God Chooses a Virgin Mother
December 20th, 1987 @ 8:15 AM
GOD CHOOSES A VIRGIN MOTHER
Dr. W. A. Criswell
12-20-87 8:15 a.m.
We welcome the throngs of you who share this hour on radio. This is the First Baptist Church in Dallas, and I am the pastor delivering the message entitled God Chooses a Virgin Mother. In the first chapter of Luke, in the twenty-sixth verse – remember this is a doctor writing. He is a physician and he writes with the intimacy of an attending doctor, an attending physician – "In the sixth month" – now that sixth month refers to the conception of the baby called John the Baptist in the womb of an aged woman named Elizabeth. So the doctor writes that in the sixth month of the conception of Elizabeth – "The angel Gabriel was sent from God unto a city of Galilee, named Nazareth, to a virgin espoused to a man whose name was Joseph, of the house of David; and the virgin’s name was Mary" [Luke 1:26-27].
There is some of the most amazing things about this story that mind could imagine. When our Lord was raised from the dead, He appeared to the women, but He did not appear to Mary. He appeared to Mary of Magdala, Mary Magdalene [John 20:11-18], but He did not appear to His mother Mary. He appeared to Mary the mother of James [Matthew 28:1, 9-10], but He did not appear to His own mother. He appeared to Salome, the wife of Zebedee, the mother of James and John [Matthew 27:56], but He did not appear to His own mother; an amazing thing!
Yet she is worshiped by millions and millions and millions of people. Mariolatry was unknown in the first four centuries of the Christian faith. But there was a religious cult that worshiped the queen of heaven [Jeremiah 44:17-19, 25], and it amalgamated, from the East, with the Christian faith. And the result was Mariolatry, the worship of Mary.
As the days passed, in 1854, there was promulgated the doctrine of the immaculate conception – that she was without sin. Then, of course, preceding and following, she became a mediatrix, an adjuditrix, in our salvation, interceding for us, an intermediary between us and God; then the doctrine of her perpetual virginity, and finally in 1950 the doctrine of her bodily assumption to heaven.
One of the strange coincidences of life, I was in Rome when that doctrine was announced. I had been to Jerusalem and visited the supposed tomb of Mary, where she was supposed to have been buried for one thousand nine hundred fifty years. But in 1950 the doctrine was promulgated of her bodily assumption to heaven, like that of the Lord Jesus.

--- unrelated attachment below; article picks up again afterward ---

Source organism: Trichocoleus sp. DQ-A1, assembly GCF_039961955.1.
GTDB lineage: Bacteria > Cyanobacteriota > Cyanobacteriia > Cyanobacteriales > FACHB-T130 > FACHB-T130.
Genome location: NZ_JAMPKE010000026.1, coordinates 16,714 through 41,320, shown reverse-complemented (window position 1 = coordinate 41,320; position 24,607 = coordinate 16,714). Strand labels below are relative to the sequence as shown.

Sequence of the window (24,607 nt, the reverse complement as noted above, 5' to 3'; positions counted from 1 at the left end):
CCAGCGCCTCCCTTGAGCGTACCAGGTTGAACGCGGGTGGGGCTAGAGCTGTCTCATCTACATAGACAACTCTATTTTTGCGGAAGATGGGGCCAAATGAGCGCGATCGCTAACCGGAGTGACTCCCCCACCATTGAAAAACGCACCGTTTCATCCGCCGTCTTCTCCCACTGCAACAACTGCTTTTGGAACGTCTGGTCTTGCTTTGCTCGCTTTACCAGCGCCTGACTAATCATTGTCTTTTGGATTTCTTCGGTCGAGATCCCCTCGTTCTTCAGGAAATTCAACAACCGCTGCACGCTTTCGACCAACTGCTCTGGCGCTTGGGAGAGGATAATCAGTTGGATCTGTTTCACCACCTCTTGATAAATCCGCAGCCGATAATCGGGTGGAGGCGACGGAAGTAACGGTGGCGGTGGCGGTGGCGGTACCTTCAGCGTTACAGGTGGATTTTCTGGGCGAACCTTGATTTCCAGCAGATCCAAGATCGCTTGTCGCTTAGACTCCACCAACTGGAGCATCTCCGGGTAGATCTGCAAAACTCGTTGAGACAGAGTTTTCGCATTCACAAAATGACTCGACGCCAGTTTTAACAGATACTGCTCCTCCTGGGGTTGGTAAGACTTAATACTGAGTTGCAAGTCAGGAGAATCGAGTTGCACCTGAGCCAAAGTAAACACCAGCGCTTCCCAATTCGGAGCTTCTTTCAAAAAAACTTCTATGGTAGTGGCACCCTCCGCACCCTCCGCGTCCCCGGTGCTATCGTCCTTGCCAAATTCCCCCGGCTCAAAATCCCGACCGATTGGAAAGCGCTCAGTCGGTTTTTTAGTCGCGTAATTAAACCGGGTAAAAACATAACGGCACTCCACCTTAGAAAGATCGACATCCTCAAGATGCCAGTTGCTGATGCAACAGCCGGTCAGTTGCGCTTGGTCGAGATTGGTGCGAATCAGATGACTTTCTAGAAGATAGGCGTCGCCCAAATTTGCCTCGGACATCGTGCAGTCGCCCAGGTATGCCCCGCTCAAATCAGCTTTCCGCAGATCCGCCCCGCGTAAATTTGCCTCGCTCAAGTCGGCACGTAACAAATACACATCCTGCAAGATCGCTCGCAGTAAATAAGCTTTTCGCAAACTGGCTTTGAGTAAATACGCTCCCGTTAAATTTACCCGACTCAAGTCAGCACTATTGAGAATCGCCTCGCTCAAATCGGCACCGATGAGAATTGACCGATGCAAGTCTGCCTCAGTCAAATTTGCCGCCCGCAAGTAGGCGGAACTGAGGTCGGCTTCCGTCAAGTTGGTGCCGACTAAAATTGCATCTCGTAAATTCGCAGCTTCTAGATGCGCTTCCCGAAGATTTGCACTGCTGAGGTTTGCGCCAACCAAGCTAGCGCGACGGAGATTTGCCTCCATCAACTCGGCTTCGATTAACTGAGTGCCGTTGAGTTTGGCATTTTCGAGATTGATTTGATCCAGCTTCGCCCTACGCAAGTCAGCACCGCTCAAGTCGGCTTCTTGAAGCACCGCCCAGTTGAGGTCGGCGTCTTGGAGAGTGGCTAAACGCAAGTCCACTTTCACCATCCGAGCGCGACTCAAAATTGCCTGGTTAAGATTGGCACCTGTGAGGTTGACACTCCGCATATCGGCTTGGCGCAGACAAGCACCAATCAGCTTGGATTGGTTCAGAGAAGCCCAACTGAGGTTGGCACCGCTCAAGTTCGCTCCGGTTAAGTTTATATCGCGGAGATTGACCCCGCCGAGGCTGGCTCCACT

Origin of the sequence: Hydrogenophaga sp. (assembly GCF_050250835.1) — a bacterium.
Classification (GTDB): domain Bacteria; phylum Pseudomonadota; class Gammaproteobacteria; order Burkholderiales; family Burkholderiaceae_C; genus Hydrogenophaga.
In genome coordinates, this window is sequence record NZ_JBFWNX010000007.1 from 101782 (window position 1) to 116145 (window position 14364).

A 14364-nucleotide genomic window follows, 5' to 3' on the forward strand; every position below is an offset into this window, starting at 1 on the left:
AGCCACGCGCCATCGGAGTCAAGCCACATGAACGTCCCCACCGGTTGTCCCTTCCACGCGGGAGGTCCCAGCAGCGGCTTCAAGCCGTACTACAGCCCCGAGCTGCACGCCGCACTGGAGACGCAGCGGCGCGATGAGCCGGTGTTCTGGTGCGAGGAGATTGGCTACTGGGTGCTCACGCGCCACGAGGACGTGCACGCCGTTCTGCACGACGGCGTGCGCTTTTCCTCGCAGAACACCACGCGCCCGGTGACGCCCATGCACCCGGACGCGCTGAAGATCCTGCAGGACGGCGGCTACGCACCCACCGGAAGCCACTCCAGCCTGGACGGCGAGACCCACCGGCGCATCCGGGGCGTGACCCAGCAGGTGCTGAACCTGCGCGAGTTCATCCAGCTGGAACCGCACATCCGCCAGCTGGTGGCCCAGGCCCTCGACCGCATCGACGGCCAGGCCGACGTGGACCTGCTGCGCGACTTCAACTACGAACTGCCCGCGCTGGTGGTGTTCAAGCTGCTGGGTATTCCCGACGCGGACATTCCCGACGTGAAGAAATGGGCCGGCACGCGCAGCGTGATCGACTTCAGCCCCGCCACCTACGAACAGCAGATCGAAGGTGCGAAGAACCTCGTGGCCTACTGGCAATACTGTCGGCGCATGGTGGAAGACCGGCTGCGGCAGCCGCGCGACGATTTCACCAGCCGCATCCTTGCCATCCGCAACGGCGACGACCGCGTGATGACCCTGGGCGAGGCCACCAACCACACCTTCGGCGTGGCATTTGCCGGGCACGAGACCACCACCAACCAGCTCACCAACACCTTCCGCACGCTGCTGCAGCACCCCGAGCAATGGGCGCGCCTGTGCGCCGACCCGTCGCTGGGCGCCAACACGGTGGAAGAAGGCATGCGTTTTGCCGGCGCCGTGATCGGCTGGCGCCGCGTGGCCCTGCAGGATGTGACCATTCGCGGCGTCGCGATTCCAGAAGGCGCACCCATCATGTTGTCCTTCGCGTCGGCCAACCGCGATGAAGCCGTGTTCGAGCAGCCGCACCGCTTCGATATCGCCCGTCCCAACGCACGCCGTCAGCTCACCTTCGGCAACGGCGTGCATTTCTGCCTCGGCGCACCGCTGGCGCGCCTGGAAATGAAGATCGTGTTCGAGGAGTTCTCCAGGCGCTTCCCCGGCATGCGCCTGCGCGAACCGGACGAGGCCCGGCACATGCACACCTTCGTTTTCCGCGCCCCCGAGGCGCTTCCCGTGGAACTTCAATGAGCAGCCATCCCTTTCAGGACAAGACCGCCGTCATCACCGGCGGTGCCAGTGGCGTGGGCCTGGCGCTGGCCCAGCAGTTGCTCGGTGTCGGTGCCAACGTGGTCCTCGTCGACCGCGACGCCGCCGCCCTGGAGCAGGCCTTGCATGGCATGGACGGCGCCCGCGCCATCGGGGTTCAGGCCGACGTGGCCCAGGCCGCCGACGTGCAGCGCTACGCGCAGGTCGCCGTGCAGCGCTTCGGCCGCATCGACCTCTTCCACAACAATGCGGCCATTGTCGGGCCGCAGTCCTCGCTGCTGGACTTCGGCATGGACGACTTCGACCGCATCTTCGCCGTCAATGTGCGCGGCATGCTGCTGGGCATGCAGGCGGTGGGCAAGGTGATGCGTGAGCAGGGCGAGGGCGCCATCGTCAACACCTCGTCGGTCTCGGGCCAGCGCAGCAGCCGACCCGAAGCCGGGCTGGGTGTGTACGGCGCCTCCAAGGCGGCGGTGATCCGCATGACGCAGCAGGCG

Now we do not need these added things to magnify the wonder of this glorious young woman, Mary. The Scriptures present her in a marvelous light, a wonderful light. And just to see her as she is, is glory from heaven itself. First, the annunciation, the angel Gabriel comes from heaven saying to her that she is to be the mother of this newborn King, the Savior, Iēsous, Savior, the Savior of the world [Luke 1:26-38].
Then she visits her cousin Elizabeth in the hill country of Judea [Luke 1:39-40]. And when Elizabeth sees her – remember this is a physician who is writing – when Elizabeth sees her, the babe leaps in her womb [Luke 1:41], six months pregnant. Then Elizabeth, in a paean of praise, magnifies the mother of Jesus [Luke 1:42-45], who is bearing in her womb – remember a physician is speaking – bearing in her womb, the Baby of the Holy Ghost [Luke 1:31-35]. And answering Elizabeth is Mary’s Magnificat, the last of the Old Testament psalms and the first of the New Testament hymns, psalms [Luke 1:46-55].
The Babe is born in Bethlehem [Luke 2:11-16], and there aged Simeon speaks of the sword that shall pierce her own soul [Luke 2:35]. And Anna the prophetess magnifies the Lord [Luke 2:36-38].
Then the Child at twelve years of age is seen in the presence of the doctors of divinity, of the doctors of the Mosaic law in the temple [Luke 2:41-50]. And the young Lad, twelve years of age, astonishes those learned rabbis by His knowledge of the Word of God [Luke 2:47]. In the return to Nazareth the Lad is lost to the family. What happened is very apparent. In the caravans of those days, the men and older boys journeyed together, and the women and the small children marched together, moved together. And each one thought the other had the Lad. They were so amazed, returning to Jerusalem, to see that Child as He taught in learnedness with those doctors of the law.